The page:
Set::Scalar - basic set operations |
Set::Scalar - basic set operations
use Set::Scalar; $s = Set::Scalar->new; $s->insert('a', 'b'); $s->delete('b'); $t = Set::Scalar->new('x', 'y', $z);
$s = Set::Scalar->new; $s = Set::Scalar->new(@members);
$t = $s->clone; $t = $s->copy; # clone of clone
$s->insert(@members); $s->delete(@members); $s->invert(@members); # insert if hasn't, delete if has
$s->clear; # removes all the elements
Note that clear()
only releases the memory used by the set to
be reused by Perl; it will not reduce the overall memory use.
print $s, "\n";
The display format of a set is the members of the set separated by spaces and enclosed in parentheses ().
You can even display recursive sets.
See Customising Display for customising the set display.
@members = $s->members; @elements = $s->elements; # alias for members
$size = $s->size; # the number of members
$s->has($m) # return true if has that member $s->contains($m) # alias for has
if ($s->has($member)) { ... }
$s->member($m) # returns the member if has that member $s->element($m) # alias for member
$s->is_null # returns true if the set is empty $s->is_empty # alias for is_null $s->is_universal # returns true if the set is universal
$s->null # the null set $s->empty # alias for null $s->universe # the universe of the set
$u = $s->union($t); $i = $s->intersection($t); $d = $s->difference($t); $e = $s->symmetric_difference($t); $v = $s->unique($t); $c = $s->complement;
These methods have operator overloads:
$u = $s + $t; # union $i = $s * $t; # intersection $d = $s - $t; # difference $e = $s % $t; # symmetric_difference $v = $s / $t; # unique $c = -$s; # complement
Both the symmetric_difference
and unique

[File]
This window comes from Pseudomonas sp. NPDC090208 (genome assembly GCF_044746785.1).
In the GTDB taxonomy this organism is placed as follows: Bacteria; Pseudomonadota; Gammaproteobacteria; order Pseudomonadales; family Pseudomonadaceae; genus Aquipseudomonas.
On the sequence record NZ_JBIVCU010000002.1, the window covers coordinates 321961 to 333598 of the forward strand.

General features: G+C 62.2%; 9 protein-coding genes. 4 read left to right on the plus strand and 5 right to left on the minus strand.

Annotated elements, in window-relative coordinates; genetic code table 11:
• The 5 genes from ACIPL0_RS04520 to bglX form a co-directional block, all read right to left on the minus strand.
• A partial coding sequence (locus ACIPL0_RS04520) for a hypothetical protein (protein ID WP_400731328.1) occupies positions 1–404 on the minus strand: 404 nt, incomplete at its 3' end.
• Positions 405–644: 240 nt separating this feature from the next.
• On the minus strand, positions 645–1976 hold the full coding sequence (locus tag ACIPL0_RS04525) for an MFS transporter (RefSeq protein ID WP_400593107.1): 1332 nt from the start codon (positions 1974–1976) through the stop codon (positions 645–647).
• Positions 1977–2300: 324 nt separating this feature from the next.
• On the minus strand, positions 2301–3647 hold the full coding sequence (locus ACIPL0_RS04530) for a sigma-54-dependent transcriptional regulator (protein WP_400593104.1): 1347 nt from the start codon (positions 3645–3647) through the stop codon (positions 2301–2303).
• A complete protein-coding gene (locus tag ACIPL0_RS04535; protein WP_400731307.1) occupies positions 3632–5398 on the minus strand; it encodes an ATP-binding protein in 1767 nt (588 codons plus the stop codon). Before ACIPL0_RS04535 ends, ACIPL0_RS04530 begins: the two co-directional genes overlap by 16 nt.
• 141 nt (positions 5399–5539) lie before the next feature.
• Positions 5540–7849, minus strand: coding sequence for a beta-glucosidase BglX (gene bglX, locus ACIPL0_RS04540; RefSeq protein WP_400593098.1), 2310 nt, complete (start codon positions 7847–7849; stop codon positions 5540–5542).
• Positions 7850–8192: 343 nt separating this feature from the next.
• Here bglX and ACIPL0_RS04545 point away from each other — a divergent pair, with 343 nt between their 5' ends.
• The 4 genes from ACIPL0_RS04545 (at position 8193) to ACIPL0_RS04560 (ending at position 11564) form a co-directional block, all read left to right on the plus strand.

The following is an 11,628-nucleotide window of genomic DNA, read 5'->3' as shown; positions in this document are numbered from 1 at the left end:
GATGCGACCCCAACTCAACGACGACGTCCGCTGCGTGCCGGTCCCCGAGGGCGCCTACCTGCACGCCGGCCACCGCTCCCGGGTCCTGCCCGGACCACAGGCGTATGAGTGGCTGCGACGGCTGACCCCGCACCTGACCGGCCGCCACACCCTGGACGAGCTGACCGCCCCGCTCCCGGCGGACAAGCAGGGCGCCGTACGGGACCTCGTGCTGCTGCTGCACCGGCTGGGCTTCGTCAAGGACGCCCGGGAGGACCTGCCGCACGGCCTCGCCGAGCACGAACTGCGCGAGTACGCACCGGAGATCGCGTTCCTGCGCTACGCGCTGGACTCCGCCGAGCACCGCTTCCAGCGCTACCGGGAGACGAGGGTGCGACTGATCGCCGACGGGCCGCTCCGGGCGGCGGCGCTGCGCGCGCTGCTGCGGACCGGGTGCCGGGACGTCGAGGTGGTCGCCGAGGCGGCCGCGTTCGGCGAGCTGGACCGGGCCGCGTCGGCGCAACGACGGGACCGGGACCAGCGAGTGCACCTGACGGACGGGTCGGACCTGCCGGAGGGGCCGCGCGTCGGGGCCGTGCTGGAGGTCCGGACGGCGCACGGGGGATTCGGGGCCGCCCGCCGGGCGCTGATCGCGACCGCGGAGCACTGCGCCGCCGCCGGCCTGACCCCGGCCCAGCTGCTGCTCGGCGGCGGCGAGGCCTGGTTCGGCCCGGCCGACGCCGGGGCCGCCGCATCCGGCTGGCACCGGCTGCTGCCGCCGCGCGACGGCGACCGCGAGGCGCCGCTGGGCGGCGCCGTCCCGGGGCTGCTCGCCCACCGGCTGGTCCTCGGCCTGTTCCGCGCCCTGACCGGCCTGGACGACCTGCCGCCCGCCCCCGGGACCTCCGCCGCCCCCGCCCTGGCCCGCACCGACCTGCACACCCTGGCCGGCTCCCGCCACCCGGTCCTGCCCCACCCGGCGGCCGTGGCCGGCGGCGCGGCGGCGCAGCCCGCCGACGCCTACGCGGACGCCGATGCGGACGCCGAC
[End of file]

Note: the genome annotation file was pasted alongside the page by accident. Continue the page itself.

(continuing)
are symmetric on all
their arguments. For two sets they are identical but for more than
two sets beware: symmetric_difference
returns true for elements
that are in an odd number (1, 3, 5, ...) of sets, unique
returns
true for elements that are in one set.
Some examples of the various set differences:
set or difference value
$a (a b c d e) $b (c d e f g) $c (e f g h i)
$a->difference($b) (a b) $a->symmetric_difference($b) (a b f g) $a->unique($b) (a b f g)
$b->difference($a) (f g) $b->symmetric_difference($a) (a b f g) $b->unique($a) (a b f g)
$a->difference($b, $c) (a b) $a->symmetric_difference($b, $c) (a b e h i) $a->unique($b, $c) (a b h i)
$eq = $s->is_equal($t); $dj = $s->is_disjoint($t); $pi = $s->is_properly_intersecting($t); $ps = $s->is_proper_subset($t); $pS = $s->is_proper_superset($t); $is = $s->is_subset($t); $iS = $s->is_superset($t);
$cmp = $s->compare($t);
The compare
method returns a string from the following list:
``equal'', ``disjoint'', ``proper subset'', ``proper superset'', ``proper
intersect'', and in future (once I get around implementing it),
``disjoint universes''.
These methods have operator overloads:
$eq = $s == $t; # is_equal $dj = $s != $t; # is_disjoint # No operator overload for is_properly_intersecting. $ps = $s < $t; # is_proper_subset $pS = $s > $t; # is_proper_superset $is = $s <= $t; # is_subset $iS = $s >= $t; # is_superset